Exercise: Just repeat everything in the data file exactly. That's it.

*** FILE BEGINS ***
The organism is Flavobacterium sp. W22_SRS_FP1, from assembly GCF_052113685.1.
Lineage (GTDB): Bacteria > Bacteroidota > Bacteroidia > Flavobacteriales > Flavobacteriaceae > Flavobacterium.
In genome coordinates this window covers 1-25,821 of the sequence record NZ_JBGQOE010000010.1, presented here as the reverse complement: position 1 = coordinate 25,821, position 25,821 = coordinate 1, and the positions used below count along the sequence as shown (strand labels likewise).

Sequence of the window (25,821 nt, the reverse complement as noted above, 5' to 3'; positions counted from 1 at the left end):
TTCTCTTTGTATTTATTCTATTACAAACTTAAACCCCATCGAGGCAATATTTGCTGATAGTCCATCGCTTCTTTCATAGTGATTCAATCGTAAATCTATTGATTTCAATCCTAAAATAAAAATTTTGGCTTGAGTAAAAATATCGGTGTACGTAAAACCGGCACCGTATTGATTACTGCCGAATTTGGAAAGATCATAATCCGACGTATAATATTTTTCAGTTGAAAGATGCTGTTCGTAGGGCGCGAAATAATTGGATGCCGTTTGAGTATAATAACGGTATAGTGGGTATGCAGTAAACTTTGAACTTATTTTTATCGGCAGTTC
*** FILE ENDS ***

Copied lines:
The organism is Flavobacterium sp. W22_SRS_FP1, from assembly GCF_052113685.1.
Lineage (GTDB): Bacteria > Bacteroidota > Bacteroidia > Flavobacteriales > Flavobacteriaceae > Flavobacterium.
In genome coordinates this window covers 1-25,821 of the sequence record NZ_JBGQOE010000010.1, presented here as the reverse complement: position 1 = coordinate 25,821, position 25,821 = coordinate 1, and the positions used below count along the sequence as shown (strand labels likewise).

Sequence of the window (25,821 nt, the reverse complement as noted above, 5' to 3'; positions counted from 1 at the left end):
TTCTCTTTGTATTTATTCTATTACAAACTTAAACCCCATCGAGGCAATATTTGCTGATAGTCCATCGCTTCTTTCATAGTGATTCAATCGTAAATCTATTGATTTCAATCCTAAAATAAAAATTTTGGCTTGAGTAAAAATATCGGTGTACGTAAAACCGGCACCGTATTGATTACTGCCGAATTTGGAAAGATCATAATCCGACGTATAATATTTTTCAGTTGAAAGATGCTGTTCGTAGGGCGCGAAATAATTGGATGCCGTTTGAGTATAATAACGGTATAGTGGGTATGCAGTAAACTTTGAACTTATTTTTATCGGCAGTTC